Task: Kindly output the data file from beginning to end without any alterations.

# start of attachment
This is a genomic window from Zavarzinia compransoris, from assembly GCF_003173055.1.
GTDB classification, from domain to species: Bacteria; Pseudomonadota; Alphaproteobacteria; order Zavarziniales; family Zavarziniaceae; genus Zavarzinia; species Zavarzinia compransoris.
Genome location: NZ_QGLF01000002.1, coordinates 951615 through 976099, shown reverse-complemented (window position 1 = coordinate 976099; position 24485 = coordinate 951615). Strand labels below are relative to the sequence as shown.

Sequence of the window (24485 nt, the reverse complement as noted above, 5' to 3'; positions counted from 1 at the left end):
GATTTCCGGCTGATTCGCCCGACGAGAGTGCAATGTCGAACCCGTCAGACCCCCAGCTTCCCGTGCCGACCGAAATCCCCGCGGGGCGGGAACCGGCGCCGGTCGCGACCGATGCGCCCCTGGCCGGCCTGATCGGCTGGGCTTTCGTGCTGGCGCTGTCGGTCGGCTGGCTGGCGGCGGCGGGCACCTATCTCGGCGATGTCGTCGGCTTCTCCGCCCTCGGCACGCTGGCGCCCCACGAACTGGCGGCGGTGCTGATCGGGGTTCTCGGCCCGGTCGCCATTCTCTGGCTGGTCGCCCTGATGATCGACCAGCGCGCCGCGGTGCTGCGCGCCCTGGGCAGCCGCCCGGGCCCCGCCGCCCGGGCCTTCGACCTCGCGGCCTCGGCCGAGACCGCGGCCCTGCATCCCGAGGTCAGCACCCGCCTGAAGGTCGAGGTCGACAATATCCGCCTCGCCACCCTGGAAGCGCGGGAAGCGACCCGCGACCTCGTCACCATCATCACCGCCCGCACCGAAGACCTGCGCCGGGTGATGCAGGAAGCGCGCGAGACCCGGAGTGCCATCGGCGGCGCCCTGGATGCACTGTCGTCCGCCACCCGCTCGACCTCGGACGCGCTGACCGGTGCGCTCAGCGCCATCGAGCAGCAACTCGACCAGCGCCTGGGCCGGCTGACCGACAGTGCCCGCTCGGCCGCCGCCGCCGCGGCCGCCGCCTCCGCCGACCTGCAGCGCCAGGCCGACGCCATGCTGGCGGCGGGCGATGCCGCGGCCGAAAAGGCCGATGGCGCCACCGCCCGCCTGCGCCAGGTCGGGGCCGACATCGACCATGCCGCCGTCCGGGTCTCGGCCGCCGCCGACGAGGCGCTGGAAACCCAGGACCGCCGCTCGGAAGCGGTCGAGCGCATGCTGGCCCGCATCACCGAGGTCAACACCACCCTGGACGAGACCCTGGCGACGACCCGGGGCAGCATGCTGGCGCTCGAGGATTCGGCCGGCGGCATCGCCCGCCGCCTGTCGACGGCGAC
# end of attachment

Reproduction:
This is a genomic window from Zavarzinia compransoris, from assembly GCF_003173055.1.
GTDB classification, from domain to species: Bacteria; Pseudomonadota; Alphaproteobacteria; order Zavarziniales; family Zavarziniaceae; genus Zavarzinia; species Zavarzinia compransoris.
Genome location: NZ_QGLF01000002.1, coordinates 951615 through 976099, shown reverse-complemented (window position 1 = coordinate 976099; position 24485 = coordinate 951615). Strand labels below are relative to the sequence as shown.

Sequence of the window (24485 nt, the reverse complement as noted above, 5' to 3'; positions counted from 1 at the left end):
GATTTCCGGCTGATTCGCCCGACGAGAGTGCAATGTCGAACCCGTCAGACCCCCAGCTTCCCGTGCCGACCGAAATCCCCGCGGGGCGGGAACCGGCGCCGGTCGCGACCGATGCGCCCCTGGCCGGCCTGATCGGCTGGGCTTTCGTGCTGGCGCTGTCGGTCGGCTGGCTGGCGGCGGCGGGCACCTATCTCGGCGATGTCGTCGGCTTCTCCGCCCTCGGCACGCTGGCGCCCCACGAACTGGCGGCGGTGCTGATCGGGGTTCTCGGCCCGGTCGCCATTCTCTGGCTGGTCGCCCTGATGATCGACCAGCGCGCCGCGGTGCTGCGCGCCCTGGGCAGCCGCCCGGGCCCCGCCGCCCGGGCCTTCGACCTCGCGGCCTCGGCCGAGACCGCGGCCCTGCATCCCGAGGTCAGCACCCGCCTGAAGGTCGAGGTCGACAATATCCGCCTCGCCACCCTGGAAGCGCGGGAAGCGACCCGCGACCTCGTCACCATCATCACCGCCCGCACCGAAGACCTGCGCCGGGTGATGCAGGAAGCGCGCGAGACCCGGAGTGCCATCGGCGGCGCCCTGGATGCACTGTCGTCCGCCACCCGCTCGACCTCGGACGCGCTGACCGGTGCGCTCAGCGCCATCGAGCAGCAACTCGACCAGCGCCTGGGCCGGCTGACCGACAGTGCCCGCTCGGCCGCCGCCGCCGCGGCCGCCGCCTCCGCCGACCTGCAGCGCCAGGCCGACGCCATGCTGGCGGCGGGCGATGCCGCGGCCGAAAAGGCCGATGGCGCCACCGCCCGCCTGCGCCAGGTCGGGGCCGACATCGACCATGCCGCCGTCCGGGTCTCGGCCGCCGCCGACGAGGCGCTGGAAACCCAGGACCGCCGCTCGGAAGCGGTCGAGCGCATGCTGGCCCGCATCACCGAGGTCAACACCACCCTGGACGAGACCCTGGCGACGACCCGGGGCAGCATGCTGGCGCTCGAGGATTCGGCCGGCGGCATCGCCCGCCGCCTGTCGACGGCGAC